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Calling the Shots: Finding the Right Doctor

The key to being satisfied with your health care is the relationship you have with your doctor, and that begins with choosing a physician who is a good match for you. But a good rapport with your health care practitioner is only one piece of the doctor-patient puzzle. Another is effective communication. Patient surveys reveal that many people are dissatisfied with their doctors; but the doctor's medical expertise usually isn't the reason for the dissatisfaction. More often, it's the doctor's bedside manner that's the problem. In fact, communication obstacles rank high on most patients' list of complaints.

A recent study reported in the Journal of Women's Health & Gender-Based Medicine highlighted the value that women place on open and effective communication with their physicians. The primary goal of this survey, which included 137 women from across the United States, was to determine how women wish to experience their health care. A central theme that cut across geographic regions was that women desire a partnership with their health care provider. They also noted that they expect their providers to be trustworthy and non-judgmental, and to be good listeners. In addition, the women polled stated that they wanted to be respected and to have their input taken seriously.(1)

There's a lot that you, as the patient, can do to facilitate a more meaningful and satisfying relationship with your doctor. Developing a strong bond with your doctor begins by investing the time to seek out a practitioner that meets your needs. Most people spend more time looking for a supermarket with low prices than they do looking for a physician. This is the person to whom you have entrusted your health and your life. Doesn't it make sense to devote some time and thought to the decision?

The following five-step process is designed to help you find the doctor of your choice.

1 Decide what kind of doctor you need

I always advocate having a family physician, regardless of what your insurance or medical plan requires. Health care has become so complex that you need someone to coordinate your care, as well as treat your minor health ailments. If you use a specialist as your primary care physician for example, a gynecologist -- be sure to seek out a board certified specialist for complicated or serious problems.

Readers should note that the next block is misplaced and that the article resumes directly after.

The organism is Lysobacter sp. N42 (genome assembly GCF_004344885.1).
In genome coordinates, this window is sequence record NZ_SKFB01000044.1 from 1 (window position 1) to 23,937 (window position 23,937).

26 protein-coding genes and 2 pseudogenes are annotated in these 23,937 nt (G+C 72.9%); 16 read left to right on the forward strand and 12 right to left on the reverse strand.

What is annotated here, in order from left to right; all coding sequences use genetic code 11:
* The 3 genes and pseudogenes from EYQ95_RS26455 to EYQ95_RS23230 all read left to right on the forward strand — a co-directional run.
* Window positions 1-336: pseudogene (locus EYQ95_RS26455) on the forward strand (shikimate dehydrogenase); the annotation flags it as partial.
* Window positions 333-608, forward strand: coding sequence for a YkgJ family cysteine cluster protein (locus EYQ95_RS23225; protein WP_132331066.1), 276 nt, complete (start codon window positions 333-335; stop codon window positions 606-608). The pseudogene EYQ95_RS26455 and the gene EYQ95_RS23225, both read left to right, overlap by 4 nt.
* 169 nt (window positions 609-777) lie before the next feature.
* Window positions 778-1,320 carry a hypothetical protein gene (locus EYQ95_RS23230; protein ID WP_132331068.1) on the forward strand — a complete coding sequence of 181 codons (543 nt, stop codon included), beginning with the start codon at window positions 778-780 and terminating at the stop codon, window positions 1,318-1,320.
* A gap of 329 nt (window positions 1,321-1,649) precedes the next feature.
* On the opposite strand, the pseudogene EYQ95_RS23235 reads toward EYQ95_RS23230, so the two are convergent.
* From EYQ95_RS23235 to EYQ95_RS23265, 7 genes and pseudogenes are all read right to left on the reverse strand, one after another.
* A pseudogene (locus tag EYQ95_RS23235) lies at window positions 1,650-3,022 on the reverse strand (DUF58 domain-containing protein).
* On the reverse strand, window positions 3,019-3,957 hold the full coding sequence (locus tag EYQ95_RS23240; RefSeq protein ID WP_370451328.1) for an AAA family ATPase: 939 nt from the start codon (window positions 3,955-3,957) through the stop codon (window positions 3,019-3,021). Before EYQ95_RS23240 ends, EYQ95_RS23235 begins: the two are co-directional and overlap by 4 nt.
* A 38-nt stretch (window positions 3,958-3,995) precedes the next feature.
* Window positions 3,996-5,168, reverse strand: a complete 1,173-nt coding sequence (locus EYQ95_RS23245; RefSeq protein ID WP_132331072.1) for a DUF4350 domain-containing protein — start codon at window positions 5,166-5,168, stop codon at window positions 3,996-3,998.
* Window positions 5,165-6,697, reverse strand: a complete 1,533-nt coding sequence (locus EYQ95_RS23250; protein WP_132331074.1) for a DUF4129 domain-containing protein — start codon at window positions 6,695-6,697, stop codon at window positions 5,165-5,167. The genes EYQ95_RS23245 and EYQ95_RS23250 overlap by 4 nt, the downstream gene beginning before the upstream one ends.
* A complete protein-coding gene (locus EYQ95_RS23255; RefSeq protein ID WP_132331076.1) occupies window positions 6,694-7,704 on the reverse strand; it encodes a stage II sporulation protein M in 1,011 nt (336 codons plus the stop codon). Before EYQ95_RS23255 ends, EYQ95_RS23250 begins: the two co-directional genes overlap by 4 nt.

2 Devise a list of candidates

Your access to health care and your geographic location may influence the length of your list. An extensive list can be whittled down by ruling out doctors according to some easily identifiable criteria; for example, gender, location or, if you are American, the insurance plans accepted. In this information age, it's easy to find the names of medical providers in your area. Many hospitals publish directories of physicians or offer a physician referral service. You can add names to your list by checking the telephone book, searching the Internet and your local library for directories of physicians and medical specialists, and contacting the local medical society and/or university medical schools. Don't forget to ask for recommendations from your other health care providers, friends and relatives. Nurses are a particularly knowledgeable source of information.

3 Narrow your list

Now that you've assembled your list of candidates, you need to streamline your options. Begin by identifying traits that you desire in a physician and her staff. Since no one is perfect, categorize these characteristics and features according to those you consider to be `necessities' and those you consider to be "niceties". Then evaluate each physician according to these criteria. Factors that appear on your list may include education and training, continuing education, specialty area, treatment philosophy, communication skills, hospital privileges and office hours.